Now, nearly 18,000 people “like” Rylan’s page. Strangers write to tell Rylan they’re praying for him. People with similar struggles have reached out for support. On June 17, a grieving mother made a pledge to honor her son’s death with a donation to the Karrers.

Staffers at the American Heart Association’s Houston office learned about Rylan’s story from the Facebook page. The Karrers were invited to share their story at this year’s Montgomery County Heart Ball. The crowd was so captivated and inspired that the event raised a record of nearly $900,000, including six spontaneous gifts of $10,000 after Rylan’s story was shared. Andrew did most of the talking, with Rylan thanking everyone for their support.
The American Heart Association funds more cardiovascular research than any organization outside the federal government,  having invested in excess of $3.5 billion. The organization has funded research by 13 Nobel Prize winners and has been part of many groundbreaking discoveries that could help Rylan, including advancements in heart transplantation.

At a Go Red for Women luncheon, Rylan met fellow young patients Anthony Haley and Anna King.

Anthony received a heart transplant in January. He told Rylan that instead of worrying about the transplant, he should look forward to all the things he will get to do once he has a new heart.

“Having someone your own age who’s been through it – it was really powerful,” Kristina said.

Anna and her family bonded with the Karrers because of the similarity of their circumstances.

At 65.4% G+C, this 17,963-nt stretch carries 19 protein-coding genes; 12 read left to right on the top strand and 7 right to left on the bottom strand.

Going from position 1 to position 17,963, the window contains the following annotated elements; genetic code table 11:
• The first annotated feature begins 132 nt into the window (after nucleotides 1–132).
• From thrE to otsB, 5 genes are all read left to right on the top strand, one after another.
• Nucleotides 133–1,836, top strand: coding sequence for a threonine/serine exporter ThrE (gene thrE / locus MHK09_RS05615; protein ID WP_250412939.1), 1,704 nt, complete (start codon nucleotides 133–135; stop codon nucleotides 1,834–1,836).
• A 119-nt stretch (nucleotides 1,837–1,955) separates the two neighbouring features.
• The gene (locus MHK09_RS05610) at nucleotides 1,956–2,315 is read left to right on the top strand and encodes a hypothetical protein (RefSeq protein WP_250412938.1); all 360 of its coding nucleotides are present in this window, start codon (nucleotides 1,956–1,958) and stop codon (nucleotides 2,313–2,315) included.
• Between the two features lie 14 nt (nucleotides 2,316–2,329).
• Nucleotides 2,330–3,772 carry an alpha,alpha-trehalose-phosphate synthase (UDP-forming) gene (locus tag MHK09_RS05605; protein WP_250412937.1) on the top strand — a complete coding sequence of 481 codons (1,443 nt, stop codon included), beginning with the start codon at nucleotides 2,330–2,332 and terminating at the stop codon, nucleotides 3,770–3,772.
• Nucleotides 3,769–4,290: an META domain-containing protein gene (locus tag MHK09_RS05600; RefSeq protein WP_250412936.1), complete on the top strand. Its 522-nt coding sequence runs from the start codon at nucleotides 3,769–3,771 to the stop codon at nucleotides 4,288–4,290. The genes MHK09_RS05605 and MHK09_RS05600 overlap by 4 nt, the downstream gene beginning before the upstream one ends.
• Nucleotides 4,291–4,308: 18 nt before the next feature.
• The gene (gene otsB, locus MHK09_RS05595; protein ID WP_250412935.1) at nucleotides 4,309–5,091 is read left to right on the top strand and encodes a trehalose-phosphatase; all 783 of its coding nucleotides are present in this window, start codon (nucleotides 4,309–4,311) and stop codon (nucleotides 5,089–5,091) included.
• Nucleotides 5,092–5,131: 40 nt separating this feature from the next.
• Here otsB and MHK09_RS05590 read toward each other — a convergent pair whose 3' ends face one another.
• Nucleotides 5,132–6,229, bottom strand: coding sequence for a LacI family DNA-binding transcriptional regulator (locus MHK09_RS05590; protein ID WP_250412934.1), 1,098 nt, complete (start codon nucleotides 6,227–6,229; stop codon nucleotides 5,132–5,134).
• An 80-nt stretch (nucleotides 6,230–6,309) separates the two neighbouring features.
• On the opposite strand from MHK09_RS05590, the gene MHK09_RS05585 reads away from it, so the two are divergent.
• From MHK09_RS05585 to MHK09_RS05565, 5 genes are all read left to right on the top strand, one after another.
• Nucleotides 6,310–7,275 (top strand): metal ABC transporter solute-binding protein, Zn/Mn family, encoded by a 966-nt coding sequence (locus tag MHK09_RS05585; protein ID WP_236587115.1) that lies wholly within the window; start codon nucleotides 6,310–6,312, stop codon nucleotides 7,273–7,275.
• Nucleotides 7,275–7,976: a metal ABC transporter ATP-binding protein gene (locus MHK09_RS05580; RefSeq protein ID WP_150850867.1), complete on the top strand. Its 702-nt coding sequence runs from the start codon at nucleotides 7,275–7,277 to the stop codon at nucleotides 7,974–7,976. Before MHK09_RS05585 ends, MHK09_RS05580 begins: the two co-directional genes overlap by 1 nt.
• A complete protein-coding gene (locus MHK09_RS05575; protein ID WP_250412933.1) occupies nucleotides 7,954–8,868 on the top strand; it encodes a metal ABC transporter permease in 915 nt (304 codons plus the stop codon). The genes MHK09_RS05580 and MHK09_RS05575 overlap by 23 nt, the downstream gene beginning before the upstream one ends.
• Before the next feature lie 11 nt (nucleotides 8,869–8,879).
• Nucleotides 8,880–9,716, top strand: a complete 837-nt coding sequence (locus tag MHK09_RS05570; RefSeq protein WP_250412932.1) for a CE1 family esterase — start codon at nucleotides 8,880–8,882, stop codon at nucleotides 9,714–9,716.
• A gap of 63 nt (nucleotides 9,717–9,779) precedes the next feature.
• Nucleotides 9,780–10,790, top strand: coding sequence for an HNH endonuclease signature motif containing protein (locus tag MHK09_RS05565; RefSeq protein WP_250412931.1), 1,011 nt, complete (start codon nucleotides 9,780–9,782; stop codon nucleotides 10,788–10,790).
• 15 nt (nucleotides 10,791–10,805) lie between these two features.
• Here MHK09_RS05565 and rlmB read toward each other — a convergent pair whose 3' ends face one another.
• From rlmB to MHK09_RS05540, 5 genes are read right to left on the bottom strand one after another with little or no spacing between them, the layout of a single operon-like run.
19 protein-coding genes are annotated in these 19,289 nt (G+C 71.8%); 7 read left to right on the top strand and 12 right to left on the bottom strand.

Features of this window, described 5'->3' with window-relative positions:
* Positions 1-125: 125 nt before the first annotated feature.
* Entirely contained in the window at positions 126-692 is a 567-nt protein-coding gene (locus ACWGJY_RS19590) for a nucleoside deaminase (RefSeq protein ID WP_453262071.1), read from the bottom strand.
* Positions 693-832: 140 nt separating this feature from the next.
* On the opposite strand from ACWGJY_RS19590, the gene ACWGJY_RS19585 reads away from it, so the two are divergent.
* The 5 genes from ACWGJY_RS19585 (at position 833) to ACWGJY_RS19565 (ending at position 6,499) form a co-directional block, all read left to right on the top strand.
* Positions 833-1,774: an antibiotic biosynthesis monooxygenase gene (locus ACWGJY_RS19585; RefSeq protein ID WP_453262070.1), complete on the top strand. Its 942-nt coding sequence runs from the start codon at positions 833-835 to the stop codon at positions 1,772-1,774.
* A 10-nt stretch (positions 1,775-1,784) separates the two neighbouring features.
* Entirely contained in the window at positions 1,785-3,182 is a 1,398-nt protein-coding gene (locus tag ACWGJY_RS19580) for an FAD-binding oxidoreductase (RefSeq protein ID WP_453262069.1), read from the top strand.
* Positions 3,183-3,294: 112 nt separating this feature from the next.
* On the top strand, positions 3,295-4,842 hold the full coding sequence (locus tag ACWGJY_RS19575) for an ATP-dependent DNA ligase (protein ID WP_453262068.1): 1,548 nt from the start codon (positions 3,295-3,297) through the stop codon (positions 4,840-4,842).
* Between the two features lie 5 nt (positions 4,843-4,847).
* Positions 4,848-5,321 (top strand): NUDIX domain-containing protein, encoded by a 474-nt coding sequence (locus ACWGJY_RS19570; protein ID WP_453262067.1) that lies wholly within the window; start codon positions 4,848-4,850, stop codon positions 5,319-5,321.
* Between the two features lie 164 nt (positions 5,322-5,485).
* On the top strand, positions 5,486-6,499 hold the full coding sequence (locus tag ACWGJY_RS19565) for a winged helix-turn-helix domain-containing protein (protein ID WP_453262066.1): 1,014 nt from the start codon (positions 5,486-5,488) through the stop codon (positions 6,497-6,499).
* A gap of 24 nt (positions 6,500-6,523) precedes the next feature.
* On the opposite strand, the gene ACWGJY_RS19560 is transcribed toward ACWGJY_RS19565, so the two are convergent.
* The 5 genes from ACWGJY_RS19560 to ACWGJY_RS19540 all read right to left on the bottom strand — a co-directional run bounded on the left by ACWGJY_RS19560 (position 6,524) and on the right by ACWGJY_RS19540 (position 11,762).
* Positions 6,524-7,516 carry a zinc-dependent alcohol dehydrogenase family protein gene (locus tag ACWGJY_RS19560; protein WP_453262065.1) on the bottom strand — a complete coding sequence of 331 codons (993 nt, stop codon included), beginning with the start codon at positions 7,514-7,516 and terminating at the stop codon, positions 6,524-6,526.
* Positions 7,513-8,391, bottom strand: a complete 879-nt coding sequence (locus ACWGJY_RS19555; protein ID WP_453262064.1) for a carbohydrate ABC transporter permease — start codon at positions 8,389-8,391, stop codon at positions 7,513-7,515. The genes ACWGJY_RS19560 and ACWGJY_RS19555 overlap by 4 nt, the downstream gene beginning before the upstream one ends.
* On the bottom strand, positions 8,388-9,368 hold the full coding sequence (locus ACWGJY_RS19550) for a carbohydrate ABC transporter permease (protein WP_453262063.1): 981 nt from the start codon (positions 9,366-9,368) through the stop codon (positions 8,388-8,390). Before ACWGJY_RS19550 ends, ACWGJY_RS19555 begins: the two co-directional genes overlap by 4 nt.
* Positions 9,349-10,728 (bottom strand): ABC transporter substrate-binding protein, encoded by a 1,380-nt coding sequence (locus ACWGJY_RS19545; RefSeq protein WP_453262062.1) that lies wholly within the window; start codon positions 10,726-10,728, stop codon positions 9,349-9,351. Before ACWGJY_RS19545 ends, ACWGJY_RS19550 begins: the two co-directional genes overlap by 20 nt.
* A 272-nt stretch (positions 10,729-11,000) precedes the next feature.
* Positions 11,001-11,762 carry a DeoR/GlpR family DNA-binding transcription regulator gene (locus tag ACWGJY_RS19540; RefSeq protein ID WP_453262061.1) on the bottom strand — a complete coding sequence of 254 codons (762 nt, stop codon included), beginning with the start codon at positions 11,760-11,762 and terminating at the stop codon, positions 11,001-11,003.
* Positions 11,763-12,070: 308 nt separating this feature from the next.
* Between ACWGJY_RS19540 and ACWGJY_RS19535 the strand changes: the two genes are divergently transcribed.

The Kings moved from New York to the Houston area on Sept. 30, 2011 – the exact day Rylan was diagnosed. Anna, 13, was diagnosed with dilated cardiomyopathyon March 30, 2012, exactly six months later.

“I swear that our families are lost soul mates,” Kristina said. “We are on parallel paths.”


Before his heart condition was diagnosed, Rylan was shy. Now he’s opening up more.

When people ask why he’s in a wheelchair, he likes to say he broke his pinky. And when anyone asks why he wears a mask, he sometimes says he’s a ninja in training. (He actually wears it as a precaution. If he gets sick, his body would not be able to accept a heart and he would have to be taken off the transplant list.)

Through the humor, Kristina sees the questions from strangers as opportunities to educate others about the challenges Rylan faces.

The hardest question Kristina has ever received was from her daughter Jenna.

At church, someone asked Jenna how long Rylan could live until he gets his new heart. Jenna told her mom about the encounter and then asked the same question.

“‘I don’t know,’ was obviously my answer,” Kristina said, “but that heart will come. It will come.”


The Karrer family has had to adjust to what Kristina calls their “new normal.”

It’s a normal where Rylan goes to school via robot – a video hookup that lets him virtually attend from the healthy haven of his home.

It’s a normal where he makes a list of all the things he wants to do when he gets his new heart: ride a bike, play baseball, kick a ball.

As part of their new lives, the family educates people about heart disease and gives them the opportunity for kindness.

Kristina said this “new normal” has made her close family even closer.

“We have worked through so many things,” Kristina said. “We never know what tomorrow brings for us, and this just puts it in your face more.

“As a family, we have worked through so many emotions. Nobody ever knows what tomorrow will bring, but a diagnosis like this brings it to the forefront and makes you count your blessings daily.”


Do you know a “Story from the Heart” we should tell? 

Send an email to stories@heart.org that’s as brief or as detailed as you’d like.

Previous “Stories from the Heart” include:

She ran a 5K and had cardiac arrest the same morning; now she’s an EMT, AHA volunteer

Photos courtesy of Karrer family